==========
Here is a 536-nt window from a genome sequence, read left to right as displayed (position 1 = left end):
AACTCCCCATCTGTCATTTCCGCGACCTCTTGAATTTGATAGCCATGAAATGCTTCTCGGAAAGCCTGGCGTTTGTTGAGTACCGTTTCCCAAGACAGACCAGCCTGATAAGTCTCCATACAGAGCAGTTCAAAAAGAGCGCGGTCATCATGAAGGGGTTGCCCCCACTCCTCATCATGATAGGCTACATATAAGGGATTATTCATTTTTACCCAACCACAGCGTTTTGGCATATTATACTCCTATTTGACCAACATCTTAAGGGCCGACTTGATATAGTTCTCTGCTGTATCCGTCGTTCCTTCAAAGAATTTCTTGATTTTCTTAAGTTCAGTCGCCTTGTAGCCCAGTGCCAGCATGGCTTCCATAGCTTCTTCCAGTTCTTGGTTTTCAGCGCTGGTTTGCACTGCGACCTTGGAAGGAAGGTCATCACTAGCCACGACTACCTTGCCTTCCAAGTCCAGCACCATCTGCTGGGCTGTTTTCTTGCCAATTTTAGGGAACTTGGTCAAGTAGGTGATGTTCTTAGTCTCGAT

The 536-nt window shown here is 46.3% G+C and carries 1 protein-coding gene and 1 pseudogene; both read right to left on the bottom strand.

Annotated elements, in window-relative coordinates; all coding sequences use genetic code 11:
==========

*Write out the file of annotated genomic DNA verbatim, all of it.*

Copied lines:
Here is a 536-nt window from a genome sequence, read left to right as displayed (position 1 = left end):
AACTCCCCATCTGTCATTTCCGCGACCTCTTGAATTTGATAGCCATGAAATGCTTCTCGGAAAGCCTGGCGTTTGTTGAGTACCGTTTCCCAAGACAGACCAGCCTGATAAGTCTCCATACAGAGCAGTTCAAAAAGAGCGCGGTCATCATGAAGGGGTTGCCCCCACTCCTCATCATGATAGGCTACATATAAGGGATTATTCATTTTTACCCAACCACAGCGTTTTGGCATATTATACTCCTATTTGACCAACATCTTAAGGGCCGACTTGATATAGTTCTCTGCTGTATCCGTCGTTCCTTCAAAGAATTTCTTGATTTTCTTAAGTTCAGTCGCCTTGTAGCCCAGTGCCAGCATGGCTTCCATAGCTTCTTCCAGTTCTTGGTTTTCAGCGCTGGTTTGCACTGCGACCTTGGAAGGAAGGTCATCACTAGCCACGACTACCTTGCCTTCCAAGTCCAGCACCATCTGCTGGGCTGTTTTCTTGCCAATTTTAGGGAACTTGGTCAAGTAGGTGATGTTCTTAGTCTCGAT

The 536-nt window shown here is 46.3% G+C and carries 1 protein-coding gene and 1 pseudogene; both read right to left on the bottom strand.

Annotated elements, in window-relative coordinates; all coding sequences use genetic code 11: